If you are thinking about buying your own car, you will find this can be quite expensive. One of the challenges facing new drivers in Oslo, particularly those venturing further afield is learning how to drive in the dangerous winter conditions with its layers of ice and snow which routinely blanket the roads.
Expats can use their own license for a year before exchanging it for a Norwegian one. A driving test is mandatory.
Family Life In Oslo
Oslo is a real-world children’s paradise. This makes for happy and unstressed parents. Regardless of where one goes in Oslo, you will encounter children, be it with their barnehage group on the trikk at Frogner Park’s playground, on skis or on sleds in Nordmarka during winter, or enjoying the fresh outdoors air accompanied by their parents, pushing strollers, carriers or on bicycle trailers.
Mothers enjoy access to a full year of maternity leave and there is a very active mothers support network, which meets in local cafés or parks. Sidewalks are often bustling with baby carriages. These groups are laughingly referred to as “Mamma Mafian” or the Baby Brigade when they invade cafés during the day.
Children are very much a part of Oslo’s vision for its future. Consequently, children are well cared for and included in all aspect of social planning, making Oslo is a fabulous place to raise a young family.
The government provides a range of social benefits to families with children. Norwegian society is well designed to care for children, from school through to family life. Oslo is subsequently a very safe city for children.
The city plays host to cultural events for children, ranging from festivals and live theatre to touring museum exhibitions. There is also an extensive range of activities designed specifically for mothers with young children, including “Mommy and me” swimming, dance and yoga lessons at local gyms, together with daycare facilities. Some workplaces offer daycare and even blend children’s playrooms with adjoining offices for working parents.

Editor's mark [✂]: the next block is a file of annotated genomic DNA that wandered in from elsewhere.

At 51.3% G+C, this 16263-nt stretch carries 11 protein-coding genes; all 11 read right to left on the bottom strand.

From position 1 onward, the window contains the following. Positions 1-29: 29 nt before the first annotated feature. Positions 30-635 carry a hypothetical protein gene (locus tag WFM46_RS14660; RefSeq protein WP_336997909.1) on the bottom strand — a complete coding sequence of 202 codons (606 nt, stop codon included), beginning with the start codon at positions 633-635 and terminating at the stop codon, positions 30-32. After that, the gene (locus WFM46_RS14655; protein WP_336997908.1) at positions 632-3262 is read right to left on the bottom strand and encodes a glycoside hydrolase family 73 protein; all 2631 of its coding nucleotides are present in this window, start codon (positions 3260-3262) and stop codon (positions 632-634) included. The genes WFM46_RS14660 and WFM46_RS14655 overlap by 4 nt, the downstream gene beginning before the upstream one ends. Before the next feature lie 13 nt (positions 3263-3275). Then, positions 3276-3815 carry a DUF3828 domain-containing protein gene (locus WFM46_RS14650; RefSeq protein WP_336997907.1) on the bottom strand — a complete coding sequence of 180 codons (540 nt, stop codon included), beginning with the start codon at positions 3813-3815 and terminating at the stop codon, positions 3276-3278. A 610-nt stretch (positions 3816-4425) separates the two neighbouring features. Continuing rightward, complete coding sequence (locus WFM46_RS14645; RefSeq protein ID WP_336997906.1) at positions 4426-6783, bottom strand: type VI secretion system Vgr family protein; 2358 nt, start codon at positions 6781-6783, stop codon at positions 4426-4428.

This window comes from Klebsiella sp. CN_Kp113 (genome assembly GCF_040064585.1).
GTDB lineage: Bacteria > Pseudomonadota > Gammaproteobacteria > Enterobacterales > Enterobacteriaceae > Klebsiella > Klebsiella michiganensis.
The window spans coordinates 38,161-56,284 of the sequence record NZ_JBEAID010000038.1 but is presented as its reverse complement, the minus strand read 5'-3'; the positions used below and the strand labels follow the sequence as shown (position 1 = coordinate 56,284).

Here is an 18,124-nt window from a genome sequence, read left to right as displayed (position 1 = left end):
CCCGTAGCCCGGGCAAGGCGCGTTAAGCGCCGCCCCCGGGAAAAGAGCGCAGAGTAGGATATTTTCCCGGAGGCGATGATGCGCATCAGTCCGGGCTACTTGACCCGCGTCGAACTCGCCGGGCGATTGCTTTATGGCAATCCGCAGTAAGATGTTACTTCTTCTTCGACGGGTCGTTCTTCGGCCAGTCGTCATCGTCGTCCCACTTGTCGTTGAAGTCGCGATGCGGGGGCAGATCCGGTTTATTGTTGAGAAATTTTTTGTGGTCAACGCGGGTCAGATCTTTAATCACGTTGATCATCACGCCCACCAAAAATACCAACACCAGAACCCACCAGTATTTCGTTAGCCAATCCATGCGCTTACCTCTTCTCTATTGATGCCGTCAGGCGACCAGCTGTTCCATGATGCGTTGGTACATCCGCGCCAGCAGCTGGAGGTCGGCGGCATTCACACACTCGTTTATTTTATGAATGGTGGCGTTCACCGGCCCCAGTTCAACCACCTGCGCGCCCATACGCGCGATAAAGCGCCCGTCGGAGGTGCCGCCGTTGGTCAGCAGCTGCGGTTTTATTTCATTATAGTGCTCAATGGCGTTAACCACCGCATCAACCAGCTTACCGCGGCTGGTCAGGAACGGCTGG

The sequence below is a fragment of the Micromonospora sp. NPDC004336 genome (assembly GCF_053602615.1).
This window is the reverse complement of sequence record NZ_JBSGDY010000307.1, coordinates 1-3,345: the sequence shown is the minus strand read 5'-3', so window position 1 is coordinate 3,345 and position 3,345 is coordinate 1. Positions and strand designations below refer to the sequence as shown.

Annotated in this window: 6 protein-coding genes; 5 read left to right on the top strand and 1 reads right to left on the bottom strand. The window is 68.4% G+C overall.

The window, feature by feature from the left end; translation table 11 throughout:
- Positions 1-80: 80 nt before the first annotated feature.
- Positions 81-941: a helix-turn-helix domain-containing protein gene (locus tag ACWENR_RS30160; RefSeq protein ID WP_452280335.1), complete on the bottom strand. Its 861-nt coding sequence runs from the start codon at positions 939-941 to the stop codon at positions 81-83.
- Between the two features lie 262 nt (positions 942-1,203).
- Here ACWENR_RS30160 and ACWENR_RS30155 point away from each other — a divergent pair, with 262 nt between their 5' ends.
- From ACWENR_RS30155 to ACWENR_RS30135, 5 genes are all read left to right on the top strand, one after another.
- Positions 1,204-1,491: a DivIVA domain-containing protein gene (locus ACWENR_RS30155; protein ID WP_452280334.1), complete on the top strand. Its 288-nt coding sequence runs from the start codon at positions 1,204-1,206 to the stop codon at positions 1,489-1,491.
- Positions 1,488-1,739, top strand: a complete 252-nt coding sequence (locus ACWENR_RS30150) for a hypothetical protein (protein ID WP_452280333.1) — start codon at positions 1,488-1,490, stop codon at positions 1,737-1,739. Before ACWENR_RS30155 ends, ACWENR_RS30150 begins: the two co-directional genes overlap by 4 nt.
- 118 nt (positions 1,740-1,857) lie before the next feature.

This emphasis on family is one of Oslo’s defining characteristics. Amongst employers, most employment contracts reflect these values through their excellent maternity and paternity leave policies. New mums are granted 12 months’ paid leave at 80 percent of their salary (or 10 months at 100 percent) plus subsidised childcare facilities.
Little wonder Oslo is recognized as a wonderful place for children as they grow up, with access to higher education considered fundamental for all residents. The majority of Norwegian universities and state university colleges are free even for foreign students and do not charge tuition fees. Subsequently, Norway enjoys one of the world’s highest adult literacy rates.
As Norway’s capital, Oslo is often a new arrival’s first choice of destinations. By far the most international of Norway’s cities, Oslo offers enticing new cultural experiences, one of Europe’s most buoyant foodie scenes and a vibrant cultural life. Today, Oslo’s exuberant architecture is showcasing its claim to international status, while its affordable healthcare, great transport infrastructure and close proximity to nature make for a very relaxed and family-friendly lifestyle, which offsets Oslo’s high cost of living. Did we mention the skiing, kayaking and fishing?